(919) 803-6778
Contact Us
Mon - Fri 8:30 AM - 5:00 PM
(919) 803-6778
Contact Us
Mon - Fri 8:30 AM - 5:00 PM


Alimony Attorneys – Wake County, NC

The terms alimony and post-separation support typically refer to money that one spouse pays to another spouse once they separate and/or divorce. This financial support may be something that is paid for months, years, or indefinitely. It is meant to help ensure that all parties are able to meet their reasonable needs during the separation period and after they are divorced.

The family law attorneys at McNeil Law Firm help clients with various alimony and post-separation support situations including:

  • Making a claim for post-separation support and alimony
  • Defending against claims for post-separation support and alimony
  • Reducing or eliminating alimony once an alimony order has been entered by the Court
  • Increasing alimony once an alimony order has been entered by the Court

Our clients also often have many other questions related to alimony. To help, we put together the below list of some commonly asked questions. If you need post-separation support and alimony from your spouse, or you spouse has made a claim that he or she needs alimony, give us a call today to schedule a confidential consultation with one of our family law attorneys.

Alimony Frequently Asked Questions

McNeil Law Firm

phone: (919) 803-6778
fax: (919) 803-6781

226 West Millbrook
Raleigh, NC 27609

Office Hours:
Monday - Friday
8:30 AM - 5:00 PM
and by appointment

I was not married, but I was in a domestic partnership in North Carolina. Can I make a claim for alimony?

In North Carolina, only married couples are eligible to make a claim for post-separation support or alimony. There is currently no North Carolina law that provides post-separation support or alimony to those in a domestic partnership, and North Carolina does not recognize a “common-law marriage” originating in North Carolina.

How is the amount of alimony determined?

Claims for alimony are based on the economic needs of the parties and a spouse’s ability to pay alimony. To make or defend an alimony claim, various financial information and documents will be needed. Some counties in North Carolina also require the parties to fill out and file financial affidavits with the Court.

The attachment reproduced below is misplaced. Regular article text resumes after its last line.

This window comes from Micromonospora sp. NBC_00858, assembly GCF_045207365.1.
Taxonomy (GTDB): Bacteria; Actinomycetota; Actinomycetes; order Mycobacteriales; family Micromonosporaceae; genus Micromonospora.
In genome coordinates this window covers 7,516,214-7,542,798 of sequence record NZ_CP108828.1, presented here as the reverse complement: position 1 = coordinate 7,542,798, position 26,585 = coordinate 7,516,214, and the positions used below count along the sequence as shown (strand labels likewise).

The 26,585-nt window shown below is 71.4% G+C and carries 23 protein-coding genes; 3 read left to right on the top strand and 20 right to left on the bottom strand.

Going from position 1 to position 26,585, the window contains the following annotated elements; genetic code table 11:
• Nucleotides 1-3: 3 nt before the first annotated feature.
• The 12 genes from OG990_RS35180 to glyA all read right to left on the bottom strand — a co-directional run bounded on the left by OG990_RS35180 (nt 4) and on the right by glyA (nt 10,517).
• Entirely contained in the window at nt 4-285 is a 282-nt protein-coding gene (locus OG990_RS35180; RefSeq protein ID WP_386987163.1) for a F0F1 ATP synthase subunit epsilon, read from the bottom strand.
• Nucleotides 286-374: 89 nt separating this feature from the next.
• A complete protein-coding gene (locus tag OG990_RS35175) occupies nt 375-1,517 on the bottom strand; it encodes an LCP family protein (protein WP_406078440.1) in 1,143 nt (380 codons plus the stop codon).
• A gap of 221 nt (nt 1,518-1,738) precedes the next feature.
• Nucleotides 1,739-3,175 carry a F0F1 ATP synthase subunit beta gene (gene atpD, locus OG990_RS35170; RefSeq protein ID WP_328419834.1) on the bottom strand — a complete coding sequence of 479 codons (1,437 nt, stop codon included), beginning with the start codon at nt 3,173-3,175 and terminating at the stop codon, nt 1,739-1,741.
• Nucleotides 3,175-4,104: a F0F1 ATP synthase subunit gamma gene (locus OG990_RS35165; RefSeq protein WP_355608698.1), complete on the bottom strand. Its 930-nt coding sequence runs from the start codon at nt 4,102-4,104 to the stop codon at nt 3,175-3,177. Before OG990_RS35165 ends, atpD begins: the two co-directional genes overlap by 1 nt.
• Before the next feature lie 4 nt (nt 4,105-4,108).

Is alimony automatically awarded?

In some cases, alimony is automatically awarded, but there are also cases where alimony is not allowed. There are many factors that determine whether a spouse is entitled to alimony, how much alimony they’re entitled to, and for how long. An experienced family law attorney can give you more information on your rights and the options available to you depending on the facts of your situation.

Is alimony paid in payments over time, or is it one lump sum?

Alimony may be paid in periodic payments over time or in one lump sum. The payment(s) may be paid for a specific period of time, or they may have to be paid indefinitely. To learn more about alimony and what rights and options are available to you, contact an experienced family law attorney.

What do the terms “supporting spouse” and “dependent spouse” mean?

Generally speaking, a supporting spouse is the spouse that the other spouse depends on for maintenance and support. The dependent spouse is the spouse who depends on the other spouse for maintenance and support.

Does marital misconduct affect alimony claims?

The issue of marital misconduct can be a significant issue in cases involving alimony claims. Marital misconduct refers to acts that occur during the marriage and prior to or on the date of separation such as: illicit sexual behavior, involuntary separation following a criminal act, abandonment of the other spouse, malicious turning out-of-doors of the other spouse, cruel or barbarous treatment endangering the life of the other spouse, reckless spending of the income of either party, destruction or concealment of assets, excessive use of alcohol or drugs, adultery, and more. To learn more about your rights and options and whether marital misconduct is an issue in your case, contact an experienced family law attorney.

The information contained on this site is provided as a public service for informational purposes only and is not intended to be a comprehensive statement of the law. The reader is advised to check for changes to current law and to consult with a qualified attorney on any legal issue before taking action of any kind. The information presented on this site should not be construed to be formal legal advice or to create or imply the formation of a lawyer-client relationship between the reader and this firm.